There are three typical methods of paying for a hunting land purchase: Cash, Conventional Financing, and Contract for Deed. This article will focus on conventional financing, its pros and cons, and your options for obtaining a mortgage.
Conventional financing is more commonly referred to as a mortgage. A financial institution such as a bank or credit union lends you the money to purchase the property. In exchange the property is put up as collateral to secure the loan.
Mortgage financing is extremely common with homes, however you may find that your bank will not lend you money for land that will be used for hunting only. This is because most banks want to see a house on the property which will ensure the bank will get their money back should the borrower default and the property goes into foreclosure. They are unfamiliar with recreational property and the concept of lending on vacant land which will only be used for hunting does not fit into their underwriting criteria.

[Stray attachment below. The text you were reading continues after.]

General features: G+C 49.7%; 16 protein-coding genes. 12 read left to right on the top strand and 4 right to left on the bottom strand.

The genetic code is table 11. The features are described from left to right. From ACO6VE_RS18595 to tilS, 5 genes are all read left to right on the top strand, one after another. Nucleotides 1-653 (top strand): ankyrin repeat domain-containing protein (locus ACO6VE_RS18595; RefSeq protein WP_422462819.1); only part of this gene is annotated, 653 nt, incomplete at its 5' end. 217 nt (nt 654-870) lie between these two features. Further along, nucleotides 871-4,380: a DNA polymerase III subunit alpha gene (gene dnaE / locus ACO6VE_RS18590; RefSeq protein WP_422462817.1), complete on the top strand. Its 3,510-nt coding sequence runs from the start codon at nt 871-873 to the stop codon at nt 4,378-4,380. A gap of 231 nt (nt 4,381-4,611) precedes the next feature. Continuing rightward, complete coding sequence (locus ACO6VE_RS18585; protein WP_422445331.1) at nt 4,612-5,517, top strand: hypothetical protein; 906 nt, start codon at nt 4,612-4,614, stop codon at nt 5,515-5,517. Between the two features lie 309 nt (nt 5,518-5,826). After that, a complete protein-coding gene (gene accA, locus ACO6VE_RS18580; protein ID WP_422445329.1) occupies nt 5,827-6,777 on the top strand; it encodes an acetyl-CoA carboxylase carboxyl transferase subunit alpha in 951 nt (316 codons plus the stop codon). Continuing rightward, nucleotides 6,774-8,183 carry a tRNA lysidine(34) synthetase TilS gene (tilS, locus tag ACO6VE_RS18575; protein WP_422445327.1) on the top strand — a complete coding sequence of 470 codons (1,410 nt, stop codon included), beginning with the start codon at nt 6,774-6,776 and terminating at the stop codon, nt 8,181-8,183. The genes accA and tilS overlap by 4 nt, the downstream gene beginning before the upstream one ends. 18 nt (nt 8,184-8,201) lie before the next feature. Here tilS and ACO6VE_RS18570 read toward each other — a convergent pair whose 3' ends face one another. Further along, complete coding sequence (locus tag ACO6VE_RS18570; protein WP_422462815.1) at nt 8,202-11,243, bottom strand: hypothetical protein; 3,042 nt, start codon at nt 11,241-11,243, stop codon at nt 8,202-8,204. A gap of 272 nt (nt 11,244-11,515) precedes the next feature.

So what is a hunter to do? Fortunately there are a handful of mortgage lenders out there that will lend on hunting land. They do understand the value of recreational property and have programs specifically tailored to Minnesota hunters. Contact me for information on these lenders.
Expect to put down 20% to obtain a conventional mortgage, although some lenders may be able to lend with a smaller down payment. Likewise, loan terms of 10, 15, 20, and 25 years are common with some variation on programs between lenders.
Financing your hunting land purchase does add some extra steps to the process, because of this it is important to decide if financing your purchase is right for you early. When you decide the time is right to buy land, contact a lender and become pre-qualified before you start walking properties. By completing this crucial step first, you will know how much money you can spend and you will be ready to submit an offer when you find the perfect piece of land.